Saudi men have parodied the videos and mocked women’s will to drive. A Facebook page opposing the June 17 initiative counts over 4,200 angry and active members. Video posted on YouTube by lm2050.
Despite the publicity generated by Manal’s initiative, I don’t think much more than 50 women will actually dare go out to drive on June 17. So what I call on my compatriots to is, starting now, film themselves driving, even anonymously, and post the video on the Internet [Several women responded to the call and uploaded videos of themselves driving on al-Sharif's now cancelled Facebook page]. He have to put pressure on authorities, to let them know how many of us support this cause. I really hope I will get to see Saudi women drive in my lifetime.”

Post written with FRANCE 24 journalist Lorena Galliot.


Reply to comment | The FRANCE 24 Observers

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womans on the wheel

I can believe that arab women cant drive! Increadible. Arabs men you are loosing the opportunity from a great help from women, if you are missing the oportunity to let them drive. It is very helpful the woman driving, is helpful for family and for buissnes. Let womaens drive, study and work, let them to bring money to the house and countribute with family income. You will have a better life. In USA my arab women friends work, and drive and are very succesful women so why not have same rights there. Womens Keep fighting.!!!!!

Women and Islam

The arabs that brought the renaissance to europe and the world between the (7th and 15th century)
are turning in their graves, Especialy the prophet peace upon him who's wife was a business women and tought him how to trade.... So for those who are puting down the arabs, Check your history again...and the arabs that have regressed well, shame on you for forgetting your noble past!

Civil rights

A Radical approach is needed to make changes in
Saudia Arabia. The Saudi (royal with the consent of the British masters) family should be removed & sent to Isreal and the country should be returned to the peope. It should be made into a Democratic republic.

Bring the country & it's people to the 21st Century!

Otherwise, human rights will never be allowed to prevail in the country.

The Saudi family was never relavent for the good of
the country. women not allowed to drive is only one example of the unfair treatment
of Women to live a fuller life. It's a flagerant abuse of the God given right for all humans to be free, women
are part of Saudi human society.

I whole heartedly support the rights of all people to be free to make life choices.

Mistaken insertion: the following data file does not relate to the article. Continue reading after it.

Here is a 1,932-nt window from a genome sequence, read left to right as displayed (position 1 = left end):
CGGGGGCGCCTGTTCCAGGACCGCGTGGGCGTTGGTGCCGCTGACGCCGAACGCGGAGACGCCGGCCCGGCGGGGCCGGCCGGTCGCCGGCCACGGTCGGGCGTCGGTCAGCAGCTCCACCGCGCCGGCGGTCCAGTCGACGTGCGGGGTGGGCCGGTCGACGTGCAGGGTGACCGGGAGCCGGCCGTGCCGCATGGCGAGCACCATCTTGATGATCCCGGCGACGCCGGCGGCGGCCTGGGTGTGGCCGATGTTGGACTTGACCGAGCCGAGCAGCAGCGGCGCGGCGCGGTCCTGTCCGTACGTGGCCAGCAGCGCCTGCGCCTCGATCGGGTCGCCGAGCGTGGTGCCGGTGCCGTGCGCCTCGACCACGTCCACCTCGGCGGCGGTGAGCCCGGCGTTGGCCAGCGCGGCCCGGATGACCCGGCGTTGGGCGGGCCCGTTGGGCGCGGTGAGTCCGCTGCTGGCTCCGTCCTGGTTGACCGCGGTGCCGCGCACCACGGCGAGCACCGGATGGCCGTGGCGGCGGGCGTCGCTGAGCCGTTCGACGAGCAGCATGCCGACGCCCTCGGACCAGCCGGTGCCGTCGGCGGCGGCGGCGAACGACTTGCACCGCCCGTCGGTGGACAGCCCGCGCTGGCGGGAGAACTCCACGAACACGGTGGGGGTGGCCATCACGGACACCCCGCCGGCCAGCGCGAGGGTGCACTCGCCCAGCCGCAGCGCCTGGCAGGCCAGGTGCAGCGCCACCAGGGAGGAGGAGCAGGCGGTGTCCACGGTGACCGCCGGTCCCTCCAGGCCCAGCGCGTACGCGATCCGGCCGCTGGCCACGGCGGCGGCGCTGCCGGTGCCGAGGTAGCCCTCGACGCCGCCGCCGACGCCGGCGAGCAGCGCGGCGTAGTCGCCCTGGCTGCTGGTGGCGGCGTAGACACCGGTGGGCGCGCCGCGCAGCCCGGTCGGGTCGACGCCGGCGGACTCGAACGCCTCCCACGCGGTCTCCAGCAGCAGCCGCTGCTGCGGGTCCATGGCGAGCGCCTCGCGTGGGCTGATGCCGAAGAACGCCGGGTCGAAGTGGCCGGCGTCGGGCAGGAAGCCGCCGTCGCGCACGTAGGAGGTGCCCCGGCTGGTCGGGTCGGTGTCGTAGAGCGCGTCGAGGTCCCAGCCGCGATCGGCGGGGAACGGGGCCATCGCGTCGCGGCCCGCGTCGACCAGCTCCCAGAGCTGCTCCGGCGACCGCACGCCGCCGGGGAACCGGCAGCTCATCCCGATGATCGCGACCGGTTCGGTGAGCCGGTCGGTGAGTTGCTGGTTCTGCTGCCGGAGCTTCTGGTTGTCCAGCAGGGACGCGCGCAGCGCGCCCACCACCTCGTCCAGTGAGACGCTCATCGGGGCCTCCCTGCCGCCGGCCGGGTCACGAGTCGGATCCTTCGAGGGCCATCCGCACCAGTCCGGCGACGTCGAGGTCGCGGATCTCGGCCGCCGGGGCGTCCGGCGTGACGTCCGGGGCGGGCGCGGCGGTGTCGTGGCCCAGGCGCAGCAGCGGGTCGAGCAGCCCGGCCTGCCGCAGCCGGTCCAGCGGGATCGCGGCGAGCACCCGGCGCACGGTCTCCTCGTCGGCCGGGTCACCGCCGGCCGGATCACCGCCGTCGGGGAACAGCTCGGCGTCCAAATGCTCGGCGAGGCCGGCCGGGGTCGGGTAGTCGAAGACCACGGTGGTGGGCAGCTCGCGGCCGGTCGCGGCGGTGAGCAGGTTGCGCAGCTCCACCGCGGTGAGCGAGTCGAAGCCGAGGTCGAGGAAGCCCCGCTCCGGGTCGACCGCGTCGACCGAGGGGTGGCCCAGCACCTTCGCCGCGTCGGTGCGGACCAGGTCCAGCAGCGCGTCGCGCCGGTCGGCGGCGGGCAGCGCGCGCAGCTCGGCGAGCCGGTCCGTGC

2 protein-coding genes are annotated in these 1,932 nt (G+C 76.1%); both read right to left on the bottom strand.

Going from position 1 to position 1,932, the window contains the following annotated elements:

The car

... is a Cadillac. Not quite back of the bus class there, but the point she's making is a good one. Saudi Arabia is the basis for how far the rest of the world has come. Whatever progress the world's made, Saudi men continue to make a mockery of themselves, despite their money.

Women in Saudi Arabia driving

Looks like she's quite an experienced driver already. Judging by how some women drive in my country, I think women should be banned from driving altogether, not just in Saudi Arabia. Just kidding! ;-) Like men, there are very skilled as well as terrible women drivers.

Women drivers

Insurance companies worldwide consider women to be safer drivers than men.

Universal Human Rights

Women served side by side with me in the United States Army. Who could I pretend to be that I could deny them any of the rights that I have.

Let women drive

They should let women drive cars, autobody shops could use the boost in business.

Really? DRIVING???

The same people who refuse to let a woman drive in 2011 (OK, 1432), also think that removing a video from YouTube will stop it? It's always amazing to see how a 7th-century mind tries to comprehend the 21st century! This video was ALREADY viral before it was even posted, due to social media! The 'removal' merely garnered it more attention, and people easily can go to numerous sites to see it! The Saud family still does not realize it can no longer buy off it's subjects' submission. The technology Genie is out of the bottle. Unless the regimes in the Middle East can learn to deal with the new reality (probably not), then they are just as extinct as the dinosaurs- they just don't know it yet.

The only question is, how many of their own people are they going to take with them on the way down (Bashir?), and is what comes after even more nightmarish than what is in power already?